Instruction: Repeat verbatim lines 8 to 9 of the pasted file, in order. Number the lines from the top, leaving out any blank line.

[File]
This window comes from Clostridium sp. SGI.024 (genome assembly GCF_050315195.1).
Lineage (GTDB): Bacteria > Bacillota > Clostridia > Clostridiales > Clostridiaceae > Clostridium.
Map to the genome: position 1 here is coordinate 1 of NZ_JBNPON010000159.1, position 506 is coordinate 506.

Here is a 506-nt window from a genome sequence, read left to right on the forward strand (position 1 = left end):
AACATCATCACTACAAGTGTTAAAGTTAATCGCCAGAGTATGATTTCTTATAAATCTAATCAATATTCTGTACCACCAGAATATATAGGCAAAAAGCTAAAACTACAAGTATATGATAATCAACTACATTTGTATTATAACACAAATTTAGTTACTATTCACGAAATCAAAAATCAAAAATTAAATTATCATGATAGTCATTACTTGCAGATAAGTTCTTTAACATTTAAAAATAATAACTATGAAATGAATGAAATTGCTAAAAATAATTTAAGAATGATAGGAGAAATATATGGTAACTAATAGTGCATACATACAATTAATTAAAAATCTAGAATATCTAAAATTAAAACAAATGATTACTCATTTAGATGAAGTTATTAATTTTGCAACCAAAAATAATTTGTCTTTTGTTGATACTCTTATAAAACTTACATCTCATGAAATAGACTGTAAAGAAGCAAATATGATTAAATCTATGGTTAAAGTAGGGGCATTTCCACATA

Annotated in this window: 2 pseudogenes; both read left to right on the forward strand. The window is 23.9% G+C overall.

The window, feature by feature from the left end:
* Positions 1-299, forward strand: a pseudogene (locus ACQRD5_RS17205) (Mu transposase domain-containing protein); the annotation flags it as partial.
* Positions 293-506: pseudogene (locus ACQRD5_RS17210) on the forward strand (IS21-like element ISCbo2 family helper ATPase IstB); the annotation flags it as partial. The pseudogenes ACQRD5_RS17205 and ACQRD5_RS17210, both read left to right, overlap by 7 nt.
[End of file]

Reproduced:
* Positions 1-299, forward strand: a pseudogene (locus ACQRD5_RS17205) (Mu transposase domain-containing protein); the annotation flags it as partial.
* Positions 293-506: pseudogene (locus ACQRD5_RS17210) on the forward strand (IS21-like element ISCbo2 family helper ATPase IstB); the annotation flags it as partial. The pseudogenes ACQRD5_RS17205 and ACQRD5_RS17210, both read left to right, overlap by 7 nt.